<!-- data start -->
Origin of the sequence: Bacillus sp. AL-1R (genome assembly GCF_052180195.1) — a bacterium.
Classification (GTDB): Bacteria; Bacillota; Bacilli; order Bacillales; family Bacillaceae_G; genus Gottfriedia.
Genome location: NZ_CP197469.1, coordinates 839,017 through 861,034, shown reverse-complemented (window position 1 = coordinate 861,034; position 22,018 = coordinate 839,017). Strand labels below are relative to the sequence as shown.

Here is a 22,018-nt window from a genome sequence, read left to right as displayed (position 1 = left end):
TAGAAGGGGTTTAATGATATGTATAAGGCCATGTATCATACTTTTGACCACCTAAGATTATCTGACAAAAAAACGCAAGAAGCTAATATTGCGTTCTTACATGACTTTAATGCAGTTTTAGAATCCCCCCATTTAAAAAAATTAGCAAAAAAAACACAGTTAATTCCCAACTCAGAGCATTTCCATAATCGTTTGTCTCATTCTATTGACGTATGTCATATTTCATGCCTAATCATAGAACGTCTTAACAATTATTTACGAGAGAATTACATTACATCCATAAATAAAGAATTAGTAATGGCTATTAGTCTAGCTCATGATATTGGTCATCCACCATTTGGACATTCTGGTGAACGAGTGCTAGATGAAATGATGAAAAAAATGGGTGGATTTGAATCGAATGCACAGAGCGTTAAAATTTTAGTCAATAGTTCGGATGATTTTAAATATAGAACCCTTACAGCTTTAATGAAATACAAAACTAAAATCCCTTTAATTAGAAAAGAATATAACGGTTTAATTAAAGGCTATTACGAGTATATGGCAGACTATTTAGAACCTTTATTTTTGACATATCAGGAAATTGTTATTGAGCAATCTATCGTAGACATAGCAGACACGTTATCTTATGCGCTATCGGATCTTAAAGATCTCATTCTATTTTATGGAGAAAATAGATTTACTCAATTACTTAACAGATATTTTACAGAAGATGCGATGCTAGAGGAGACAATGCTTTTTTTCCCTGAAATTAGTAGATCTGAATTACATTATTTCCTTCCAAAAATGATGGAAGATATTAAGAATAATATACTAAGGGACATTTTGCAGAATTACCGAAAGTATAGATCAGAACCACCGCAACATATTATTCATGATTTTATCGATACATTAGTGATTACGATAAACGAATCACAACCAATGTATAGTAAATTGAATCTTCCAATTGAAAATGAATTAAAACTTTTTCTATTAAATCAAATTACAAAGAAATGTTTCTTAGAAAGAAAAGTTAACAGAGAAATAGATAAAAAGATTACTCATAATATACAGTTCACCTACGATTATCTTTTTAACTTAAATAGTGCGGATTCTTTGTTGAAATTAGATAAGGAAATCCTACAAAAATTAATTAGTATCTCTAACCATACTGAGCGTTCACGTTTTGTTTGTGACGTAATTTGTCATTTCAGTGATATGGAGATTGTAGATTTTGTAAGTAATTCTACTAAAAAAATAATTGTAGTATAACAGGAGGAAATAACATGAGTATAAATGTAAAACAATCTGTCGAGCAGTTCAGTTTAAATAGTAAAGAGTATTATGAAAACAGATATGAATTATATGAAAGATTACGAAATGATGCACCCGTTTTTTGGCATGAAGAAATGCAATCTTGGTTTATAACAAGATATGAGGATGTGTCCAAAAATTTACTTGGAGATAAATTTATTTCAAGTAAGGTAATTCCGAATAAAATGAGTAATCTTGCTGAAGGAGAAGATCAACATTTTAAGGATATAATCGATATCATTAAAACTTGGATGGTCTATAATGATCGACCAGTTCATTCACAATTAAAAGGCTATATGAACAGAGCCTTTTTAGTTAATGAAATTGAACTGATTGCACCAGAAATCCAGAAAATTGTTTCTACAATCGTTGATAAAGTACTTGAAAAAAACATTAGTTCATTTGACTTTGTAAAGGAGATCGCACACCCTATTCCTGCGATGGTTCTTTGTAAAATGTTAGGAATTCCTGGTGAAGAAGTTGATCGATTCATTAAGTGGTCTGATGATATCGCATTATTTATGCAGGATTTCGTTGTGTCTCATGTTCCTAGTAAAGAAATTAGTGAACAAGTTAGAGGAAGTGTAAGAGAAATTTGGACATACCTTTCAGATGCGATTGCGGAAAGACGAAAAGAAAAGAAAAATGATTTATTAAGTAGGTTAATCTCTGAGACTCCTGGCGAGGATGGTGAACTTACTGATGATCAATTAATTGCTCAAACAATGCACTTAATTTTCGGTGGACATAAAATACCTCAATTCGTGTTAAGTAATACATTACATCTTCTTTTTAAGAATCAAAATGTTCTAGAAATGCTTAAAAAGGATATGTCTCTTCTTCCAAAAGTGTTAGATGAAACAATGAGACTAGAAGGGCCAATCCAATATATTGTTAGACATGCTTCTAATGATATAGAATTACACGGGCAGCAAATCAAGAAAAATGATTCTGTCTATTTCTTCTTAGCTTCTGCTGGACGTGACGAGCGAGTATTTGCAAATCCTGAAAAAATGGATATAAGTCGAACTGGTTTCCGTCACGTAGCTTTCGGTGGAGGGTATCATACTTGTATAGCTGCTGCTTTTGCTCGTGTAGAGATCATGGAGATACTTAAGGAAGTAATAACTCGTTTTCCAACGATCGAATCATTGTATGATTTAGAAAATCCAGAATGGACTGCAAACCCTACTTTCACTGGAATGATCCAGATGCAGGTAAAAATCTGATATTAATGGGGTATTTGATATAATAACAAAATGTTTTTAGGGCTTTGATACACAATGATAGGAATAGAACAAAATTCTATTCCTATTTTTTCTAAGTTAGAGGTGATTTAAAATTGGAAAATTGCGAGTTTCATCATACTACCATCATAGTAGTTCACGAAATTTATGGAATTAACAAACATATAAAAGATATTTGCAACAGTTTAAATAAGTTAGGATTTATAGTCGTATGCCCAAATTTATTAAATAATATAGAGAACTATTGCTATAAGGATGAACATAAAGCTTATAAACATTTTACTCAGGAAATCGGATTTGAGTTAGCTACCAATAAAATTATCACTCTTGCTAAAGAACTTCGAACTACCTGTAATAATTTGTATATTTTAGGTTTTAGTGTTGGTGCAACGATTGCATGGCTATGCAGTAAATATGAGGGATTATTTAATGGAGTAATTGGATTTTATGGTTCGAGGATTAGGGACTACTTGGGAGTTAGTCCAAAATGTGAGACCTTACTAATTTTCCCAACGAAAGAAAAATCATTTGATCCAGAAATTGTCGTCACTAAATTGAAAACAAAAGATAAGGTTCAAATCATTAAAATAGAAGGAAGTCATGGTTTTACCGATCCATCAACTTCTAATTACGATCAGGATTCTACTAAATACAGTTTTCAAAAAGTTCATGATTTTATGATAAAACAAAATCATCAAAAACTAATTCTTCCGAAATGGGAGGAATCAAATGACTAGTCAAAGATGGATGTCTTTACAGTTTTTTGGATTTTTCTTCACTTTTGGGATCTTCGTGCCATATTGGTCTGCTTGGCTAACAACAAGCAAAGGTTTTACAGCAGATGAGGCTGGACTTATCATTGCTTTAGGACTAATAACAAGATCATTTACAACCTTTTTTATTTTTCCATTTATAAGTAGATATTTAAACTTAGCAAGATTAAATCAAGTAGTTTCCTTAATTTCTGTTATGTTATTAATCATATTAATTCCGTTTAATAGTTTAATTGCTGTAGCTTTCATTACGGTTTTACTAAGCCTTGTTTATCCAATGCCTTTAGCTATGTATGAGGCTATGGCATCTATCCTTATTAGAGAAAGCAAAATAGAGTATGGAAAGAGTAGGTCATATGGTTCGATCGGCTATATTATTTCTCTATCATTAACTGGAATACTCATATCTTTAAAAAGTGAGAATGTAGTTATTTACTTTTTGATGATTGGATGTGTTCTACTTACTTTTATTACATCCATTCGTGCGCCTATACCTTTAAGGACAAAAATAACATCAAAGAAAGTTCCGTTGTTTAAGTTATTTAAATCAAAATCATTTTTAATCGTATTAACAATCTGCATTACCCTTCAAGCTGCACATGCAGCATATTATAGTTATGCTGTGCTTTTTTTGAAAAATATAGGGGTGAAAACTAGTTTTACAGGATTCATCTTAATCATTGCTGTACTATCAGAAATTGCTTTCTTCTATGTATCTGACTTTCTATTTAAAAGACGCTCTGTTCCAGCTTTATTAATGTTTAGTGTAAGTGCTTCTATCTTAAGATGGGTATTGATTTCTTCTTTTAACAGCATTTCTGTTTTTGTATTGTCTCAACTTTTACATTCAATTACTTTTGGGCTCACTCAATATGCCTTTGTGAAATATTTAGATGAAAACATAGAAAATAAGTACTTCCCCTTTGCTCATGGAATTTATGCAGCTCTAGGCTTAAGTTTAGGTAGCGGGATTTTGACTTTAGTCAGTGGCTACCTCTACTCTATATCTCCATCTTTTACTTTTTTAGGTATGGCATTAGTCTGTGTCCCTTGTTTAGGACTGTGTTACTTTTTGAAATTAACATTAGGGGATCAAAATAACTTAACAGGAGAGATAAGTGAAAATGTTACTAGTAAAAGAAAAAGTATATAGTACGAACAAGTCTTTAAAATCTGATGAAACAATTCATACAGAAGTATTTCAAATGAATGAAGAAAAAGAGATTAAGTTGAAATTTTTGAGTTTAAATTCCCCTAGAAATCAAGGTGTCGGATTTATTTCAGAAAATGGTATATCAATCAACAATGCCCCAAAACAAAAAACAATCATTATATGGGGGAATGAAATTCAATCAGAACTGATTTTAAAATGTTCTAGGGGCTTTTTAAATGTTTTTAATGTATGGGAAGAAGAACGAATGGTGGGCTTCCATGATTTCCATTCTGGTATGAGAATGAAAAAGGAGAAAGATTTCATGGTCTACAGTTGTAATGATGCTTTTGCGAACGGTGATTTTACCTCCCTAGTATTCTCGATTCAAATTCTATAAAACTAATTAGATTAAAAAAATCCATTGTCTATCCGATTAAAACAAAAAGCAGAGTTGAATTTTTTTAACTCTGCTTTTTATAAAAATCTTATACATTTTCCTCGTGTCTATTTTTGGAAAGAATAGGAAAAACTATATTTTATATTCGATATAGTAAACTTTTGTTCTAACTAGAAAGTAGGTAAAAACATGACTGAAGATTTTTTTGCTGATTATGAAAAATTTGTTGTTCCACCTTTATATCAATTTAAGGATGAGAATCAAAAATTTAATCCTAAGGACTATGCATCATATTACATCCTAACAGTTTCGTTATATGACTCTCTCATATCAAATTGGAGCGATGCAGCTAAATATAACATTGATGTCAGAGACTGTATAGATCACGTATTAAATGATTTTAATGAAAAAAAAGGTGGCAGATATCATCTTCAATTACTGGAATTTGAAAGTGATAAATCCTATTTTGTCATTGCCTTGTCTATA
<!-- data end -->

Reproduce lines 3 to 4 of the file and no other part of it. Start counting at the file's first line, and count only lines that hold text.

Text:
Genome location: NZ_CP197469.1, coordinates 839,017 through 861,034, shown reverse-complemented (window position 1 = coordinate 861,034; position 22,018 = coordinate 839,017). Strand labels below are relative to the sequence as shown.

Here is a 22,018-nt window from a genome sequence, read left to right as displayed (position 1 = left end):